by Mitch Kokai
Senior Political Analyst, John Locke Foundation
Shawn Fleetwood writes for the Federalist about Chinese people’s reaction to their communist government’s latest misdeeds.
From Beijing to Shanghai, demonstrations erupted in major cities across China over the weekend, with protesters voicing their dissatisfaction with the Chinese Communist Party’s (CCP) draconian “zero COVID” policies. The protests mark a rare occurrence in a nation where basic civil rights are routinely suppressed by China’s authoritarian government.
The protests erupted after the deaths of 10 people in an apartment building fire in the city of Urumqi, the capital of the western region of China known as Xinjiang. According to The New York Times, it took authorities three hours to fully extinguish the flames, leading many on Chinese social media to criticize the CCP’s “zero Covid” approach and citizens throughout Xinjiang to take to the streets.
The backlash to the government’s handling of the incident spread throughout the country, leading to protests in some of China’s biggest population hubs. In the capital of Beijing, residents generated multiple, small-scale protests throughout the city on Saturday, with participants reportedly shouting phrases such as “End the lockdown.” Larger demonstrations against the CCP’s “zero Covid” strategy were also seen in Shanghai, where citizens with candles and flowers called for Chinese dictator Xi Jinping and the ruling CCP to “step down” from leadership and for a reversal of the city’s heavy-handed Covid restrictions.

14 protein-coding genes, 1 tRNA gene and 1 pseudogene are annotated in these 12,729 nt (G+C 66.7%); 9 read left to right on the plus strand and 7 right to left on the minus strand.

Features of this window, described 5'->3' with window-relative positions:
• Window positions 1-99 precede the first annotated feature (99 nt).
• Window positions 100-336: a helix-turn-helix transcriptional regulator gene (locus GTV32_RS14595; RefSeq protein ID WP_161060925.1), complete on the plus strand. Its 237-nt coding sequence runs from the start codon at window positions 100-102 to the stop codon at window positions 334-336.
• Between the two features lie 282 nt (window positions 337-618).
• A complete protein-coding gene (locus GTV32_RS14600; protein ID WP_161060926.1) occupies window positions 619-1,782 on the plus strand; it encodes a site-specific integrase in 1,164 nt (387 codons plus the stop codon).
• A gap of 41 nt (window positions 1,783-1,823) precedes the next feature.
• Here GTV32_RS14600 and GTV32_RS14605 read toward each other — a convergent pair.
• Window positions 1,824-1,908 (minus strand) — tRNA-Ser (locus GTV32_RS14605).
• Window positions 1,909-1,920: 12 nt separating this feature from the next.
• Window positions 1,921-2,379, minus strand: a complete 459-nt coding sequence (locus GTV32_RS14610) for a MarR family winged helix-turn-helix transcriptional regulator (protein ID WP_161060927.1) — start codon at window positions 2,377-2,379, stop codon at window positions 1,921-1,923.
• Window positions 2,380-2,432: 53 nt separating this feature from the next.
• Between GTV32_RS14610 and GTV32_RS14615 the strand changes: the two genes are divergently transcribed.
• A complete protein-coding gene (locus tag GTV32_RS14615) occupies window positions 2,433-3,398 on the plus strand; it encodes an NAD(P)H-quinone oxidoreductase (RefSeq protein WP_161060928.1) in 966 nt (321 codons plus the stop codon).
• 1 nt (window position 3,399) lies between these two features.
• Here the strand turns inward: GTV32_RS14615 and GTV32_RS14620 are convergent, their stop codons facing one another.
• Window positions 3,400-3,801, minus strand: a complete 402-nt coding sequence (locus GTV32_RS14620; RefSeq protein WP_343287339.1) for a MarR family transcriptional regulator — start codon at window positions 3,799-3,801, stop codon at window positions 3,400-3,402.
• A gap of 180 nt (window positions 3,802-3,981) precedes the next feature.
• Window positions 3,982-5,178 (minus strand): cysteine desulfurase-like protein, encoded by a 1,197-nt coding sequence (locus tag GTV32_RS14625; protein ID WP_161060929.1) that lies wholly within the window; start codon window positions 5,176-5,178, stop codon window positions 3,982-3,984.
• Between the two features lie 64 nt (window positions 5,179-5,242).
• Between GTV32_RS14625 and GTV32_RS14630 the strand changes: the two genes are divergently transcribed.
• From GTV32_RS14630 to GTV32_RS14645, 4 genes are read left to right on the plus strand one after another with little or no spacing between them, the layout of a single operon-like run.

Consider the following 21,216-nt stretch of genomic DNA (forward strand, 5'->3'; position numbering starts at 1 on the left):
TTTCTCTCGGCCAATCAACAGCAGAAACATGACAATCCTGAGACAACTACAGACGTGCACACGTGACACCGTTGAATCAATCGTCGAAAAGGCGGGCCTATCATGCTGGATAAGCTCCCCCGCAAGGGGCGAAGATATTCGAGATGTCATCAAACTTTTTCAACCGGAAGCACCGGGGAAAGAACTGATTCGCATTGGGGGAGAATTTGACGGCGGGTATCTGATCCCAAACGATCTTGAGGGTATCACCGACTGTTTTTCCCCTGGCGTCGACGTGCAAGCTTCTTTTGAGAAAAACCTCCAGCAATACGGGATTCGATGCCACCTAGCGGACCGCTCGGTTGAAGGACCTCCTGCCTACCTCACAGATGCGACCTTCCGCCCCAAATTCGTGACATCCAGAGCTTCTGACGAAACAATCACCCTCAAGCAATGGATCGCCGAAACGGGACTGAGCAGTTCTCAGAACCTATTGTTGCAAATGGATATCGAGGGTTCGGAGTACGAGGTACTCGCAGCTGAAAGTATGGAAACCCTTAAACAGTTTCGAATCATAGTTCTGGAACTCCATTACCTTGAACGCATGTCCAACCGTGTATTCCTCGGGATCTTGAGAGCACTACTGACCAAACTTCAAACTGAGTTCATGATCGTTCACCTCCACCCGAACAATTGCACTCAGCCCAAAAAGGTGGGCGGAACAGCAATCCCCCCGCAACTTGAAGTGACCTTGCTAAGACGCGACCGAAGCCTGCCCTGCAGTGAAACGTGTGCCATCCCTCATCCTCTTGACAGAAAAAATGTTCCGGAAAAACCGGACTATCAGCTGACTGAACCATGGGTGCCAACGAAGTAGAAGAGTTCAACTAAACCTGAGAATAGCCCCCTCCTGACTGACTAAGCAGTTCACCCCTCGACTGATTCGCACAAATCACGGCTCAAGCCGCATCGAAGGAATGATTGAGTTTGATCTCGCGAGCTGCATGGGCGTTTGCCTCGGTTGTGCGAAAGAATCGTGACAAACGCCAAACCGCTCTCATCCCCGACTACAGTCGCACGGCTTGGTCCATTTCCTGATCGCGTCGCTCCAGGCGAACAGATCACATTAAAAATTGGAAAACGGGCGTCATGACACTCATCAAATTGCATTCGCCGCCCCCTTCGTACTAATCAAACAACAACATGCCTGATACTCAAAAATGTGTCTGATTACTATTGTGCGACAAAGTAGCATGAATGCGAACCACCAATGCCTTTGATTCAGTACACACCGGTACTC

Other Chinese cities that have reportedly experienced protests include Nanjing, Guangzhou, Xian, and Wuhan.
“These people have been languishing under Covid Zero policies … for almost three years now and they’re tired of it,” Steven Mosher, the president of the Population Research Institute and a notable authority on Chinese affairs, told The Federalist. “They’re also suffering because the promise of the Chinese Communist Party, that China was going to be in the first rank of nations and that people in China were going to enjoy a standard of living equivalent to what we enjoy in the United States and the West, has turned out to be false.”